July 7, 2021

Pai Gow Poker: Learning the Fundamentals

Aria Williams
WriterAria WilliamsWriter

In 1985, an American club owner named Sam Torosian created the card game of Pai Gow, which he loosely based on a Chinese gambling game of dominoes. Also called double-hand poker, Pai Gow has become a casino staple over the decades. It's likewise offered by online casinos and can be played on desktop computers or on mobile devices.

Pai Gow Poker: Learning the Fundamentals

It may take some effort and time to learn and understand the basics of Pai Gow. However, doing so results in opportunities to be challenged, entertained, and rewarded by the game.

How to Play Pai Gow

In many types of poker, players play against other players. In Pai Gow, however, the player tries to defeat a banker or house dealer. Up to six players can be hosted in the game. Pai Gow uses a standard deck of 52 cards, plus one joker. The joker can be used as a substitute card to complete a straight or a flush. Otherwise, it always serves as an ace.

The usual poker hand rankings apply to Pai Gow. From lowest to highest, these are the high card, pais, two pair, three of a kind, straight, flush, full house, four of a kind, straight flush, and royal flush.

The player's goal is to complete two poker hands. One hand consists of 5 cards while the other has 2 cards. If a player's two hands defeat the dealer's two hands, he or she wins. If only one of the player's hands wins, the outcome is called a push. If both of the player's poker hands lose, he or she loses the wager.

Bets are placed at the start of the game. The player and the dealer each receives seven cards. The player needs to divide their cards into two separate hands: the high or big hand with five cards and the low or small hand with two cards. The high hand should always be better than the low hand. A player whose low hand outranks his or her high hand has fouled their hand and loses their bet.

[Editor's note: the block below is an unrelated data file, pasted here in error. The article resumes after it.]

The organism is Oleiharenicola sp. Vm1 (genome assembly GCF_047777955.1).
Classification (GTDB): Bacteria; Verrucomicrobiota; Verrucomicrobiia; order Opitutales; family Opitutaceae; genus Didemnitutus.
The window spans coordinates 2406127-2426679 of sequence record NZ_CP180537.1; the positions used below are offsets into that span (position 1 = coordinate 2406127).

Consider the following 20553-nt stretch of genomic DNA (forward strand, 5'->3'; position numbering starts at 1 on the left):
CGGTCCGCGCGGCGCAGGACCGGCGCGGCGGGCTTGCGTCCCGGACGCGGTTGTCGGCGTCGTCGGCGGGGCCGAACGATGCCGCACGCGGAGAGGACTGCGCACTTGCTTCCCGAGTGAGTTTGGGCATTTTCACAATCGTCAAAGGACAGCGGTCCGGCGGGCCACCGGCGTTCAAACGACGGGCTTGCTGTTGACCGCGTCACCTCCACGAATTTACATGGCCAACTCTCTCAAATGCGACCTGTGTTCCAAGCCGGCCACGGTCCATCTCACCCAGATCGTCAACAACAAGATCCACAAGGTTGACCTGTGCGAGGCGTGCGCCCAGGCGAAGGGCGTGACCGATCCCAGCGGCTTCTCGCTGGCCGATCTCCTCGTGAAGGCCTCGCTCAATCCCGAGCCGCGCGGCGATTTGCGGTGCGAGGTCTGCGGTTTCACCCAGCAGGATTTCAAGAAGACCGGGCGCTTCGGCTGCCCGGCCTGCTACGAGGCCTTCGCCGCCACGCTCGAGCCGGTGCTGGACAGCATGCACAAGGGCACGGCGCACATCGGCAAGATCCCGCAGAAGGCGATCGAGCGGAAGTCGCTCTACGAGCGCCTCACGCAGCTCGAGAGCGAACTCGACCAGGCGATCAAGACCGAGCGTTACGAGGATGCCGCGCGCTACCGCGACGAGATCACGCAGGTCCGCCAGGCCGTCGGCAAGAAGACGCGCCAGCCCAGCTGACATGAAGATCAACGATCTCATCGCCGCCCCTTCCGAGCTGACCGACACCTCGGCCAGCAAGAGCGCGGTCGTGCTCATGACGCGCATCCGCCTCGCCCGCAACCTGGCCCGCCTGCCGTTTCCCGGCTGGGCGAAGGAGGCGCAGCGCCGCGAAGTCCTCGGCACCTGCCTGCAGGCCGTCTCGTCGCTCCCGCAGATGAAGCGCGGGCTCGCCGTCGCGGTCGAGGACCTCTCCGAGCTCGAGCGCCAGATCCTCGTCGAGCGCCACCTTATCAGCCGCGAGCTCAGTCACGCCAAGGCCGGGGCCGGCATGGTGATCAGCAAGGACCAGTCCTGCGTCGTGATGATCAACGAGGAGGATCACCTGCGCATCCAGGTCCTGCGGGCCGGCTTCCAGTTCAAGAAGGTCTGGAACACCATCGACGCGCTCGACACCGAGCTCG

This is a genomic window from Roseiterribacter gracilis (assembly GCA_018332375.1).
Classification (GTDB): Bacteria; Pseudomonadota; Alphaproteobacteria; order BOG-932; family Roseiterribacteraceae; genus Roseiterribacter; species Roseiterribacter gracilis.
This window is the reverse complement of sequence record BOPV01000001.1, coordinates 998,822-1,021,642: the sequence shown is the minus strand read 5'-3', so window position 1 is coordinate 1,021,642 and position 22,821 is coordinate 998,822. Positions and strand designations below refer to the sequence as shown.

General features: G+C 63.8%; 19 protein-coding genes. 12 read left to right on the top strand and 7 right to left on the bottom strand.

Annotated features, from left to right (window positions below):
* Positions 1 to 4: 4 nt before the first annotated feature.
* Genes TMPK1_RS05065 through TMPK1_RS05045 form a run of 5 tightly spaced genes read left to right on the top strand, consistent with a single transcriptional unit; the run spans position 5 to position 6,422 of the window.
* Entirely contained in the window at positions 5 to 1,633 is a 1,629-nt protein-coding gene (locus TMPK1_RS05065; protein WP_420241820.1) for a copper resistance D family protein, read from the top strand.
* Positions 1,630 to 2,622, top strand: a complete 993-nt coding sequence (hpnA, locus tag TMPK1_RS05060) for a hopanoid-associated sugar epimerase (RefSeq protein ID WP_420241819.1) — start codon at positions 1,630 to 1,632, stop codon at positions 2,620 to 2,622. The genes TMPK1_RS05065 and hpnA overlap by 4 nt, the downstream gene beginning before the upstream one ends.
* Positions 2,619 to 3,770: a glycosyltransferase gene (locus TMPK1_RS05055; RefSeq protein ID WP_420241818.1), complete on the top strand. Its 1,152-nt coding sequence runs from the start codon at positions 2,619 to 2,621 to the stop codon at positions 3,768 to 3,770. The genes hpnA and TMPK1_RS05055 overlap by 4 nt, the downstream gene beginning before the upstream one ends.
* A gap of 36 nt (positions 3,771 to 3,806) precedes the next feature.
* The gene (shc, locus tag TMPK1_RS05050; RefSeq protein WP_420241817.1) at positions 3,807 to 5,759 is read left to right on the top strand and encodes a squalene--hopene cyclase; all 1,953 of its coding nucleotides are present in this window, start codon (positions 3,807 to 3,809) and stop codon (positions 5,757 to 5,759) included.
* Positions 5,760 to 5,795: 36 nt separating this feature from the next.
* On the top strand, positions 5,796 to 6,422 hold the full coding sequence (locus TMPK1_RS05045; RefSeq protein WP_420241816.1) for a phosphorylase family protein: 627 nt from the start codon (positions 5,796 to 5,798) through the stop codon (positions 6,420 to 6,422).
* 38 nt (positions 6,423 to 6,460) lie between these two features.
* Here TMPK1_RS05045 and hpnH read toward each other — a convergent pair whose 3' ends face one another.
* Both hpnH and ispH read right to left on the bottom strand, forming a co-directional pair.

Payouts in Pai Gow Poker

Regular Pai Gow hands present a straightforward payout of 1:1 on a bet when a player beats the dealer. The house edge is around 2.84%, which is the result of most players losing in the event of a tie. However, players can choose to make a bonus wager, which is where the chances of getting a good high hand are greater. The following are typical payouts:

  • Straight – 2:1
  • Three of a kind – 3:1
  • Flush – 4:1
  • Full house – 5:1
  • Four of a kind – 25:1
  • Straight flush – 50:1
  • Royal flush – 150:1
  • Five aces – 400:1
  • 7-card straight flush with joker – 1,000:1
  • Royal flush plus two deuces – 2,000:1
  • 7-card straight flush without a joker – 8,000:1

Practicing Pai Gow Poker

Players can familiarize themselves better with Pai Gow's rules and gameplay by practicing online. In addition to mobile Pai Gow apps that can be downloaded, there are many online casinos that offer Pai Gow games that are free to play. These games allow players to develop strategies, experiment with betting methods, and build up their confidence before moving on to playing Pai Gow for real money.

About the author
Aria Williams
Aria Williams

Aria Williams, New Zealand's prominent voice in online casino game localization, masterfully fuses the thrilling world of gaming with the rich Kiwi spirit. Their deft touch ensures every game not only entertains but resonates deeply with the locals.

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